Data availability

All data generated or analysed during this study are included in the manuscript and supporting file; Source Data files have been provided for all figures.

Article and author information

Author details

  1. Justin YA Doritchamou

    Laboratory of Malaria Immunology and Vaccinology, National Institute of Allergy and Infectious Diseases, National Institute of Allergy and Infectious Diseases, Bethesda, United States
    Competing interests
    The authors declare that no competing interests exist.
  2. Jonathan P Renn

    Laboratory of Malaria Immunology and Vaccinology, National Institute of Allergy and Infectious Diseases, National Institute of Allergy and Infectious Diseases, Bethesda, United States
    Competing interests
    The authors declare that no competing interests exist.
  3. Bethany Jenkins

    Laboratory of Malaria Immunology and Vaccinology, National Institute of Allergy and Infectious Diseases, National Institute of Allergy and Infectious Diseases, Bethesda, United States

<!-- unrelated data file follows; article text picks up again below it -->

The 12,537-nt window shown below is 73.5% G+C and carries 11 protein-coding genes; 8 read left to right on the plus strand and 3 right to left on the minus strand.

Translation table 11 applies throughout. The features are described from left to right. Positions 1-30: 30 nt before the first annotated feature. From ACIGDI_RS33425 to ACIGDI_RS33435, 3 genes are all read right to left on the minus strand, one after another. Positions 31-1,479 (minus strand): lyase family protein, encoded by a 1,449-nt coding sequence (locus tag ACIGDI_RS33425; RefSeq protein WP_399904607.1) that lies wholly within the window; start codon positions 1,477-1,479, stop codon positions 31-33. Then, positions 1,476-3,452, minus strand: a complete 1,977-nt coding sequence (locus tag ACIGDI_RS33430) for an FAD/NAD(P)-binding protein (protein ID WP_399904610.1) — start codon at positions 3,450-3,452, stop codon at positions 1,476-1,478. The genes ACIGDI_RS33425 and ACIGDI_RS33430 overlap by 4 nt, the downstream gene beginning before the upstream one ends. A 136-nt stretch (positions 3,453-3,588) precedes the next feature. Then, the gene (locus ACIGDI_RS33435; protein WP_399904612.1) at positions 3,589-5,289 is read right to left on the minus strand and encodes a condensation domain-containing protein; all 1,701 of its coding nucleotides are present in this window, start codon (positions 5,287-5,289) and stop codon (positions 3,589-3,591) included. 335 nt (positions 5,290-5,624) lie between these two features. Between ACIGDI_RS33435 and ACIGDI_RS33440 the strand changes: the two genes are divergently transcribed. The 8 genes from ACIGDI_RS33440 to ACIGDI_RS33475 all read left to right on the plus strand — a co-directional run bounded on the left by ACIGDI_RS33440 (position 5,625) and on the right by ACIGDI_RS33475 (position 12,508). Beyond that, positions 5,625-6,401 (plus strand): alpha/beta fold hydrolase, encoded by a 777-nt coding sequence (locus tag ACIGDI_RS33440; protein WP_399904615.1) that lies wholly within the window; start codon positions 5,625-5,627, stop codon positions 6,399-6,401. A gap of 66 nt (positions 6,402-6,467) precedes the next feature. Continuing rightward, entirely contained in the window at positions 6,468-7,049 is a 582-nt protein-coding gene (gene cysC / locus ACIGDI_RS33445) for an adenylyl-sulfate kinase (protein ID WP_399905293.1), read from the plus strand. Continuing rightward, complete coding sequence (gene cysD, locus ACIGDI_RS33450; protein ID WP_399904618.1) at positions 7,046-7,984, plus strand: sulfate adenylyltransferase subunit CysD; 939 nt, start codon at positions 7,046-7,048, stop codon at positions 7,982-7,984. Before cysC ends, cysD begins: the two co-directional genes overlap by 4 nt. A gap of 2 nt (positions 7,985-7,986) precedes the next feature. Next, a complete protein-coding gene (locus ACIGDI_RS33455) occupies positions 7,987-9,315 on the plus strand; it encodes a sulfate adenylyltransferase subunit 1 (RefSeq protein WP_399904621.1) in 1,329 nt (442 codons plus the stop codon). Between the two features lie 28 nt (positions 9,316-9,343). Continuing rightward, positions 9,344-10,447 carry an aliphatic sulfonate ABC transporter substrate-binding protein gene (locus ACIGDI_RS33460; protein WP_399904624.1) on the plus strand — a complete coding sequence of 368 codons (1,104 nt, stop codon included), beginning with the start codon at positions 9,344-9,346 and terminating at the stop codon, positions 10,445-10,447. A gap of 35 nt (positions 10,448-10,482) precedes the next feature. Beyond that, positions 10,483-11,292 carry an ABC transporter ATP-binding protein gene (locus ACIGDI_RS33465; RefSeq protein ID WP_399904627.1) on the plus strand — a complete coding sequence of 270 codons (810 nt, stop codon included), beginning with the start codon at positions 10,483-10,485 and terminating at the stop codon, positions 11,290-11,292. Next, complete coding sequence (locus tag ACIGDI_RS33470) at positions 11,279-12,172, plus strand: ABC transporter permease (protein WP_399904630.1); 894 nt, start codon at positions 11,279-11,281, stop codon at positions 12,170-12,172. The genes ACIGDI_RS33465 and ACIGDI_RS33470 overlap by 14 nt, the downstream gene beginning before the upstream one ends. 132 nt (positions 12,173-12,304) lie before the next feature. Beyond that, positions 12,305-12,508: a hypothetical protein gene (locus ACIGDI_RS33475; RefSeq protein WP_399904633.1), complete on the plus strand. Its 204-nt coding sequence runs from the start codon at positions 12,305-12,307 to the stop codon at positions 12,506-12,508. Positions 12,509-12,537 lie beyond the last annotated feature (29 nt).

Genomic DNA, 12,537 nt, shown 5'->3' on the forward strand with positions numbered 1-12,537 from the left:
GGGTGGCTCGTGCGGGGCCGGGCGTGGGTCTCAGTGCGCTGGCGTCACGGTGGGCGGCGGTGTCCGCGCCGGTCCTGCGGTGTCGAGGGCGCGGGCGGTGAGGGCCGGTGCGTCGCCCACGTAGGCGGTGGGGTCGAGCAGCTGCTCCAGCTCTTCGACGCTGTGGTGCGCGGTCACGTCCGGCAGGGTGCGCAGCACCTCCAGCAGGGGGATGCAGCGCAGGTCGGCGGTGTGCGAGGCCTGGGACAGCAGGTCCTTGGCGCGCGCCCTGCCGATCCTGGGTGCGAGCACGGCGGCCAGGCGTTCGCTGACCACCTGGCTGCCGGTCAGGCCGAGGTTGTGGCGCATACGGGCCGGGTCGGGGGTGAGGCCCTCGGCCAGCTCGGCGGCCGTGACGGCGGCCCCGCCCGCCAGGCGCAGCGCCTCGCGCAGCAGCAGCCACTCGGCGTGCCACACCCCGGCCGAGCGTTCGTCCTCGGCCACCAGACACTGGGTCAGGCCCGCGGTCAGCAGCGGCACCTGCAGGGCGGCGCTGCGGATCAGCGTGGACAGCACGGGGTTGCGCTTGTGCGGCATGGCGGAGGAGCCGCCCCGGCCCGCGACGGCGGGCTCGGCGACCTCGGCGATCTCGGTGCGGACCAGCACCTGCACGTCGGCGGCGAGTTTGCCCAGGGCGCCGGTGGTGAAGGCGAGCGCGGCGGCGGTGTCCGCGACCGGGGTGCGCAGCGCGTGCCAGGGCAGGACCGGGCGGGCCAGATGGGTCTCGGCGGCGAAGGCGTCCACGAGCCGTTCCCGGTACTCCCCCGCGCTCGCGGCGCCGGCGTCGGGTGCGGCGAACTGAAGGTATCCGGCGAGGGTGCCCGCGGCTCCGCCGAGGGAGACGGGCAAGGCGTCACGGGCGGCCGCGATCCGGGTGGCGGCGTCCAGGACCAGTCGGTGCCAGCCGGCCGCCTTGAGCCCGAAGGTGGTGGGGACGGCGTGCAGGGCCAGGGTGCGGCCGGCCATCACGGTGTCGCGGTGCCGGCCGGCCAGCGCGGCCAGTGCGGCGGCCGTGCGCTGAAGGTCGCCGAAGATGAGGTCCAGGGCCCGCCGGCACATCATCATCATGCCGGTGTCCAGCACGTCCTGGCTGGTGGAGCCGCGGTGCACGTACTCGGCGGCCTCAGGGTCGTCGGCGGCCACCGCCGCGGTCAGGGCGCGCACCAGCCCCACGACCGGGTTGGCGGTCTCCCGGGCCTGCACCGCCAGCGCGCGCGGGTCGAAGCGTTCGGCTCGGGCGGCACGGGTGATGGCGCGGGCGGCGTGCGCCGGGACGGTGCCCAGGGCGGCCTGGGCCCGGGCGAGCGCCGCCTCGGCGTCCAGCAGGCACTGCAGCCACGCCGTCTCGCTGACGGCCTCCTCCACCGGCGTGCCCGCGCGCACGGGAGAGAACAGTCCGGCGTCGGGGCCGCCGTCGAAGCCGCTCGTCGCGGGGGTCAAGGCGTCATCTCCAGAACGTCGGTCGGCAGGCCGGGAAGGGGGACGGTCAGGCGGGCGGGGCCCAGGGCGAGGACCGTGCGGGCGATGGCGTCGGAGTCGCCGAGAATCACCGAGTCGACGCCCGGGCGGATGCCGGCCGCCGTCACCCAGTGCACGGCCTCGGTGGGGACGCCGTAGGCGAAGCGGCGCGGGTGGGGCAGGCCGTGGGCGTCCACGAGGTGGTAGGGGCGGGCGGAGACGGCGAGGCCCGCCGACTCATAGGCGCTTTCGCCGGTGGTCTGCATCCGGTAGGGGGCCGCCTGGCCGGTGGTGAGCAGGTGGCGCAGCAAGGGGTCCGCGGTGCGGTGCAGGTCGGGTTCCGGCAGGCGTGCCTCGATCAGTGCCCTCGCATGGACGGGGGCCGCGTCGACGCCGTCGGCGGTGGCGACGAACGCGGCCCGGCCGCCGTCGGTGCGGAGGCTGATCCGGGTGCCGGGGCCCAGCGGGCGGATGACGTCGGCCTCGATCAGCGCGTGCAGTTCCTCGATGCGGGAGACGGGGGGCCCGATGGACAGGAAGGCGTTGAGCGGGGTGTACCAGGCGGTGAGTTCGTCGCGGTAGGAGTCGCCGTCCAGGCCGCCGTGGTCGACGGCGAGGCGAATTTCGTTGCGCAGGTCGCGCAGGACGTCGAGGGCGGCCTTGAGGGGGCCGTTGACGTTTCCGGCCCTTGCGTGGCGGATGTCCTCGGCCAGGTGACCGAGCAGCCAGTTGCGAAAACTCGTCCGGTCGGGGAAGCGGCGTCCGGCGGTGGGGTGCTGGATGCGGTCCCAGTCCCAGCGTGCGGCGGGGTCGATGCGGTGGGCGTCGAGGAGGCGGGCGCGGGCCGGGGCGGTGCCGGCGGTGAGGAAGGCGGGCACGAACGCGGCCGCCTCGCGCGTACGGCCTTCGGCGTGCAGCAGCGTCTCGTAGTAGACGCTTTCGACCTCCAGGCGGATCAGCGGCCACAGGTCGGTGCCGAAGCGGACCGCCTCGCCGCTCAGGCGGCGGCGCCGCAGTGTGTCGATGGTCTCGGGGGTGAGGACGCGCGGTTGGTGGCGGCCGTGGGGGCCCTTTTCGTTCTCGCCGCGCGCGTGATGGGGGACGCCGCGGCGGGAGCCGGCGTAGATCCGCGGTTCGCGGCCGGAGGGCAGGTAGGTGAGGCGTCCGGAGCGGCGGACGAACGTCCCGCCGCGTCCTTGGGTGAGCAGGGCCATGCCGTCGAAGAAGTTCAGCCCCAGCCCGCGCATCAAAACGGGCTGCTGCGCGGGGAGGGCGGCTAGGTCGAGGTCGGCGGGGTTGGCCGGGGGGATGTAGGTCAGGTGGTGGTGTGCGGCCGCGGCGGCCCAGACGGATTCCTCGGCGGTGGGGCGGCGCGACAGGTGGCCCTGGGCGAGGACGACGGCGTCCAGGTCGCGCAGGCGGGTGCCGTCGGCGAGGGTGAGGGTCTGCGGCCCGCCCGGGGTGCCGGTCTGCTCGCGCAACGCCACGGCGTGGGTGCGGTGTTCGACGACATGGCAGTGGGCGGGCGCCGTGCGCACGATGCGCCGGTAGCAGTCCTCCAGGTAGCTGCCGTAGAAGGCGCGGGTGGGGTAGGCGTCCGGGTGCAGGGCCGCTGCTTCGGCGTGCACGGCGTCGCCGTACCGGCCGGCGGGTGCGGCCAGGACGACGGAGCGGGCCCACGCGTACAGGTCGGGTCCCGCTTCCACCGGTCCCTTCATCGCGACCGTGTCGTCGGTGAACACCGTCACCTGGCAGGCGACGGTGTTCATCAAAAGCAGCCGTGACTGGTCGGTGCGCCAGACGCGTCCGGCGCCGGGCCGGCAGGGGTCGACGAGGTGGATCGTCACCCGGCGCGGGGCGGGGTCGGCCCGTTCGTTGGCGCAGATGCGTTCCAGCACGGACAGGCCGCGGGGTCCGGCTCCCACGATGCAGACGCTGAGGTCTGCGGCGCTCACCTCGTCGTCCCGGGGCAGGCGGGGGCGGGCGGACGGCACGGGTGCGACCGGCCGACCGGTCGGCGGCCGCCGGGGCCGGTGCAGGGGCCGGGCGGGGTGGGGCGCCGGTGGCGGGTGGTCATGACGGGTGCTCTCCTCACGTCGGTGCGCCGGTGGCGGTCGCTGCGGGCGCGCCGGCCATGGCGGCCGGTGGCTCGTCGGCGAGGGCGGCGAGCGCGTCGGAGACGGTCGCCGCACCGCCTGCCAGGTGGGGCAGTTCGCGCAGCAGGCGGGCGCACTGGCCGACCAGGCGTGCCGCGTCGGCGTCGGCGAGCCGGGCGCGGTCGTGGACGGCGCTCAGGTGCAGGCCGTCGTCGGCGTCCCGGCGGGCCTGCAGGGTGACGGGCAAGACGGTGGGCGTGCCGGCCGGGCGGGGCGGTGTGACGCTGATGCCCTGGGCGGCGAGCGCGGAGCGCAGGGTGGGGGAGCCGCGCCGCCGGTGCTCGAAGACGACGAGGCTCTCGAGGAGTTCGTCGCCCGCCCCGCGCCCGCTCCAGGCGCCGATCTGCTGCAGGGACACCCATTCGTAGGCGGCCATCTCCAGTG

Competing interests
    The authors declare that no competing interests exist.
  4. Michal Fried

    Laboratory of Malaria Immunology and Vaccinology, National Institute of Allergy and Infectious Diseases, Rockville, United States
    Competing interests
    The authors declare that no competing interests exist.
  5. Patrick E Duffy

    Laboratory of Malaria Immunology and Vaccinology, National Institute of Allergy and Infectious Diseases, Bethesda, United States
    For correspondence
    patrick.duffy@nih.gov
    Competing interests
    The authors declare that no competing interests exist.
    ORCID icon "This ORCID iD identifies the author of this article:" 0000-0002-4483-5005

Funding

Division of Intramural Research, National Institute of Allergy and Infectious Diseases

  • Justin YA Doritchamou
  • Jonathan P Renn
  • Bethany Jenkins
  • Michal Fried
  • Patrick E Duffy

The funders had no role in study design, data collection and interpretation, or the decision to submit the work for publication.

Reviewing Editor